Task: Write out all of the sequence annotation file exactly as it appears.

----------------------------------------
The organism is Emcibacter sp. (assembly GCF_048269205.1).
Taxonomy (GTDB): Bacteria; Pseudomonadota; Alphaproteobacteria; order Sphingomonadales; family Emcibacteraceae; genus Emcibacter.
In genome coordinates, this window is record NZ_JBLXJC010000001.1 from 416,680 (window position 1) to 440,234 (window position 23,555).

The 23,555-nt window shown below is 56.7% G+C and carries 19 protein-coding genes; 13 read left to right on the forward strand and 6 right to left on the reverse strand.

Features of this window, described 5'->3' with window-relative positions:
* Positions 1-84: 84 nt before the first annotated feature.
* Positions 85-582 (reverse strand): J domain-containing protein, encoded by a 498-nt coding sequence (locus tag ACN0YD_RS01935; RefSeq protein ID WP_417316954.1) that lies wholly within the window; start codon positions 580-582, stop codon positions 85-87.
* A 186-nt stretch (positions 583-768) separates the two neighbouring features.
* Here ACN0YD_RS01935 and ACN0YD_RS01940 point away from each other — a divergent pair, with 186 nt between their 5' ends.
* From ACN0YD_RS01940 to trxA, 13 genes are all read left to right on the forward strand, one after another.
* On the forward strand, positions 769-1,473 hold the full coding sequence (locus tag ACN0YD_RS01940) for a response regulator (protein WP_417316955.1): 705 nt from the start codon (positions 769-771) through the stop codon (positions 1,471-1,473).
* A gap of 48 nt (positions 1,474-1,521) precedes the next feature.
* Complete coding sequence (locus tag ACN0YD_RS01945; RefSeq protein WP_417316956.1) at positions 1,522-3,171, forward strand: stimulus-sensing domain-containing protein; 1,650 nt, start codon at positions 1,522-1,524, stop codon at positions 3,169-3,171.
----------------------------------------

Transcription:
The organism is Emcibacter sp. (assembly GCF_048269205.1).
Taxonomy (GTDB): Bacteria; Pseudomonadota; Alphaproteobacteria; order Sphingomonadales; family Emcibacteraceae; genus Emcibacter.
In genome coordinates, this window is record NZ_JBLXJC010000001.1 from 416,680 (window position 1) to 440,234 (window position 23,555).

The 23,555-nt window shown below is 56.7% G+C and carries 19 protein-coding genes; 13 read left to right on the forward strand and 6 right to left on the reverse strand.

Features of this window, described 5'->3' with window-relative positions:
* Positions 1-84: 84 nt before the first annotated feature.
* Positions 85-582 (reverse strand): J domain-containing protein, encoded by a 498-nt coding sequence (locus tag ACN0YD_RS01935; RefSeq protein ID WP_417316954.1) that lies wholly within the window; start codon positions 580-582, stop codon positions 85-87.
* A 186-nt stretch (positions 583-768) separates the two neighbouring features.
* Here ACN0YD_RS01935 and ACN0YD_RS01940 point away from each other — a divergent pair, with 186 nt between their 5' ends.
* From ACN0YD_RS01940 to trxA, 13 genes are all read left to right on the forward strand, one after another.
* On the forward strand, positions 769-1,473 hold the full coding sequence (locus tag ACN0YD_RS01940) for a response regulator (protein WP_417316955.1): 705 nt from the start codon (positions 769-771) through the stop codon (positions 1,471-1,473).
* A gap of 48 nt (positions 1,474-1,521) precedes the next feature.
* Complete coding sequence (locus tag ACN0YD_RS01945; RefSeq protein WP_417316956.1) at positions 1,522-3,171, forward strand: stimulus-sensing domain-containing protein; 1,650 nt, start codon at positions 1,522-1,524, stop codon at positions 3,169-3,171.